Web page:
As climate change impacts surge around the world, no country is immune. But Brazil, home to more than half of the Amazon rainforest, is on the frontline. The largest country in South America is confronting a wide range of challenges as the government’s stance on forests exacerbate climate change risks. Deforestation is on the rise in Brazil as 2019 saw the number of fires in the Amazon increase by more than 30 percent from the previous year.
The Amazon plays an important role in Earth’s climate system. These forests recycle water to maintain rainfall and drive atmospheric cycles in the region. They also absorb around 5 percent of human-made carbon dioxide emissions, making it a critical carbon sink in the global fight against climate change.
In 2017, Brazil supplied 78 percent of its electricity with renewable sources (compared to the U.S., where only about 17 percent of electricity comes from renewable sources), but 61 percent of that electricity came from hydropower. Over the past decade, the country has suffered some of its worst droughts in history, threatening the viability of hydropower as well as exacerbating already high levels of economic disparity and social unrest.
As a result of these droughts, the country’s recent 10-year energy plan seeks diversification in energy sources. Although the plan calls for maintaining current hydropower levels, it also seeks to increase Brazil’s capacity of solar, in particular with a goal for the mix to reach 28 percent non-hydro renewables by 2027.
But this energy plan is coming about in the middle of a presidential administration in Brazil that resists taking action on climate change. President Jair Bolsonaro has accused environmental advocates of starting the Amazonian fires and argued that conservation efforts hinder development. If he means loggers are not able to do their job due to conservation efforts, that is sometimes true, but if the rainforest is decimated, there will not be any work for them to do at all. Further, this stance puts the country’s resources, and electricity supplies, at risk: Of Brazil’s freshwater sources, 70 percent come from the Amazon region.
Solar photovoltaic (PV) technology uses little to no water to generate electricity, making it a good option when trying to balance all of Brazil's complicated issues related to climate change. But one factor that has to remain uppermost in any policy is addressing the country's stark economic inequality, made worse by its recent recession.
Too many Brazilians do not have access to proper sanitation, clean water or reliable energy — in fact, about 4 million Brazilians lack access to safe drinking water. This vulnerable population already disproportionately suffers the effects of poor air quality. In turn, these communities risk greater susceptibility to diseases as they are mired in unsanitary and unhealthy conditions. Exacerbating this linkage, poor health leads to greater stress on the economy overall, making this challenge one that involves the nexus of the environment, health and economics.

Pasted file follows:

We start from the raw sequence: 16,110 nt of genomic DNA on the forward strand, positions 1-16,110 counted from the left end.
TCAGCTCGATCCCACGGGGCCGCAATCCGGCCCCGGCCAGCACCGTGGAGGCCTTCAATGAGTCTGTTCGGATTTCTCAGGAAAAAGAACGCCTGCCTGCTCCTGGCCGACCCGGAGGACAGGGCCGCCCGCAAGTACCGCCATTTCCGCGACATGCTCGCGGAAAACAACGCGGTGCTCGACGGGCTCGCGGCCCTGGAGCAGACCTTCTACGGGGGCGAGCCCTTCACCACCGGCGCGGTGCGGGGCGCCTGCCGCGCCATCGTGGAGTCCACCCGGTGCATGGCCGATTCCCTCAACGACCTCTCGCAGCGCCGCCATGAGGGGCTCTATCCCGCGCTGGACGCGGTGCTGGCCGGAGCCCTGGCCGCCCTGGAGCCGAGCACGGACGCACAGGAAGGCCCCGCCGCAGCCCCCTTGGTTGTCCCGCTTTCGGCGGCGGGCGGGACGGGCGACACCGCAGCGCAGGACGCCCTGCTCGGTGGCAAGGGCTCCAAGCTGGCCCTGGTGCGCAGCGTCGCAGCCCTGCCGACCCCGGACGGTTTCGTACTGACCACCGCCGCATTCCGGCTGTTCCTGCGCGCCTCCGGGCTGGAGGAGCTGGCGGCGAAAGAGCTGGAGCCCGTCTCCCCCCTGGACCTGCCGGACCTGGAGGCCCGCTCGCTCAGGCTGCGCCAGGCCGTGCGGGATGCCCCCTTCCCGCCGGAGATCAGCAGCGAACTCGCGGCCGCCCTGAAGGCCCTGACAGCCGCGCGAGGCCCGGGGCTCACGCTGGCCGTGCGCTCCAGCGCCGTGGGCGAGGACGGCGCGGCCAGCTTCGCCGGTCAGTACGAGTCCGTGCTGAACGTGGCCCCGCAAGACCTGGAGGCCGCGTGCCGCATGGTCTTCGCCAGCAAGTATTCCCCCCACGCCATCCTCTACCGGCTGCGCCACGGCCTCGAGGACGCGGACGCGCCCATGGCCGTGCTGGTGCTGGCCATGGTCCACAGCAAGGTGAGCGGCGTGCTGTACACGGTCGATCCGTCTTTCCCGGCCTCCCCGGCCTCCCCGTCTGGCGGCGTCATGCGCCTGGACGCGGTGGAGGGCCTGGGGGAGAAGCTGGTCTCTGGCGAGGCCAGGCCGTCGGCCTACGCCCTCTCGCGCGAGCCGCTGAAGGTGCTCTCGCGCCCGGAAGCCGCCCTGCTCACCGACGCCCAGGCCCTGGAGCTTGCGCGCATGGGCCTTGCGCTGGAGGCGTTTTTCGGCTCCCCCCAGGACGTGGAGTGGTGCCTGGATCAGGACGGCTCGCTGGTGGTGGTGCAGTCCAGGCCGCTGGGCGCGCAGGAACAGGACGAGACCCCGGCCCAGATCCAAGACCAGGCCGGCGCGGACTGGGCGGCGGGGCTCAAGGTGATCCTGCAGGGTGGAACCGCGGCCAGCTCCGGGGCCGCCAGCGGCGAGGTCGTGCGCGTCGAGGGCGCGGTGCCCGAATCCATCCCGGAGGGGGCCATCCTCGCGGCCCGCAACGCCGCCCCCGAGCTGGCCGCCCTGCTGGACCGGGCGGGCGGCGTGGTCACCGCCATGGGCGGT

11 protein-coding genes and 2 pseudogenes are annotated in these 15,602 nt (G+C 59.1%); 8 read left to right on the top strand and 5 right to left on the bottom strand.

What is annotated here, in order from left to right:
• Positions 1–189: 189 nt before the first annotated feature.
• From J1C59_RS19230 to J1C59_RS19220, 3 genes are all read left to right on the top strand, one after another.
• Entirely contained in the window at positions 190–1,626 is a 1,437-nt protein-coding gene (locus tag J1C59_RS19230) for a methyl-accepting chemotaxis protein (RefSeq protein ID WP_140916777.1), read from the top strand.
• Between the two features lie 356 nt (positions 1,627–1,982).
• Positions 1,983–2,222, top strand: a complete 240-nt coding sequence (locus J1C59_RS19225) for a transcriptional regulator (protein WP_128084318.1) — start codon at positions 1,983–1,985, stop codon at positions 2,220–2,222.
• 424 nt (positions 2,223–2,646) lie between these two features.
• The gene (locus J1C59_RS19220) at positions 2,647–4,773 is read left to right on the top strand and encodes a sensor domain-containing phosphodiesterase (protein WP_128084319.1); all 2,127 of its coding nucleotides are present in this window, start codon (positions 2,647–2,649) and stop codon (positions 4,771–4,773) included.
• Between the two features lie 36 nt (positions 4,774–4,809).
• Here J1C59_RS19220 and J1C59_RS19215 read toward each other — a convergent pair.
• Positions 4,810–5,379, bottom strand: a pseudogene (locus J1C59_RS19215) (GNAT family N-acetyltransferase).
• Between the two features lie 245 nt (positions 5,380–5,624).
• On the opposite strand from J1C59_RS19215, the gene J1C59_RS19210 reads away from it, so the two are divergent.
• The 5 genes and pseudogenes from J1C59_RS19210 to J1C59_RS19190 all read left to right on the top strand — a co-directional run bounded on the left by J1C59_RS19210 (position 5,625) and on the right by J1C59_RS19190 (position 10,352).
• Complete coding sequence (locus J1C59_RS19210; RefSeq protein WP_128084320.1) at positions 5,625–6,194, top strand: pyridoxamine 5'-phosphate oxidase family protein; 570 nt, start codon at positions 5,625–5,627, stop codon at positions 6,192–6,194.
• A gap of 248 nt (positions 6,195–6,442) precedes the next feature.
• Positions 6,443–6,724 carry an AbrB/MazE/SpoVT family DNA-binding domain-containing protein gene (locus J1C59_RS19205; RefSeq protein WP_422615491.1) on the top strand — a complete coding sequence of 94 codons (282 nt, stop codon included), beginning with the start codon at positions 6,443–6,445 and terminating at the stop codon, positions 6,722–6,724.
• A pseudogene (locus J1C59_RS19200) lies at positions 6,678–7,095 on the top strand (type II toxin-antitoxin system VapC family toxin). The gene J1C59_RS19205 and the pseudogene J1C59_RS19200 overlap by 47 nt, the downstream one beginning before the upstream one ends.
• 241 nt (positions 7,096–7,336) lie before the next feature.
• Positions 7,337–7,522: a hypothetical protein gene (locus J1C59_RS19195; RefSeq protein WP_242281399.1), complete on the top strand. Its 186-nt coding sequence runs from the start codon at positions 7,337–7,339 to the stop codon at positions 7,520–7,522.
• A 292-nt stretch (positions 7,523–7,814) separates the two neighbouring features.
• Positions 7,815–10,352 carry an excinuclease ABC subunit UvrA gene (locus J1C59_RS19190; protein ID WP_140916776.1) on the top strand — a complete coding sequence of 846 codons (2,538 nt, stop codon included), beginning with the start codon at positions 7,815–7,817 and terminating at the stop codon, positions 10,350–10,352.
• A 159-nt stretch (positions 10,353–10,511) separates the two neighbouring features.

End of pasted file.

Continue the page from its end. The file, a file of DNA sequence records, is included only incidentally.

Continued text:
More emphasis has been placed recently on the economic equality opportunities that could result from deploying more solar in Brazil. One company, Faro Energy, has created a sustainable bond in Brazil to fund both solar power and community projects in rural areas. The project aims to develop educational programs at a public school next to a 6,385 megawatt-hour solar farm — which, according to Faro, is equivalent to the amount needed to power about 3,600 Brazilian homes.
Having a direct positive social impact is important when investing in clean energy technologies, especially in areas where people face disadvantaged economic situations. Beyond these direct kinds of investments, solar deployments — if designed well — could lead to other benefits such as job creation, grassroots development and entrepreneurship, and women's empowerment, advocates have observed.
Climate change presents many complexities, no more so than in places like Brazil, but the deployment of clean technologies such as solar power can help address social and environmental problems while generating safe and secure energy. Comprehensive, purpose-driven investment portfolios and innovative energy and environmental policies are necessary to tackle climate change. Brazil has a lot on the line, but it also has unlimited opportunities.
Image credit: Faro Energy
Kate is a writer and policy wonk, with a focus on water, clean energy, climate change and environmental security. She spent over a decade running energy-water nexus and energy efficiency programs at Environmental Defense Fund as well as time at the U.S. Departments of Energy and Defense, U.S. Government Accountability Office, and state and federal legislatures. She serves as an Advisory Board member of CleanTX, which aims to accelerate the growth of the clean tech industry in Texas.
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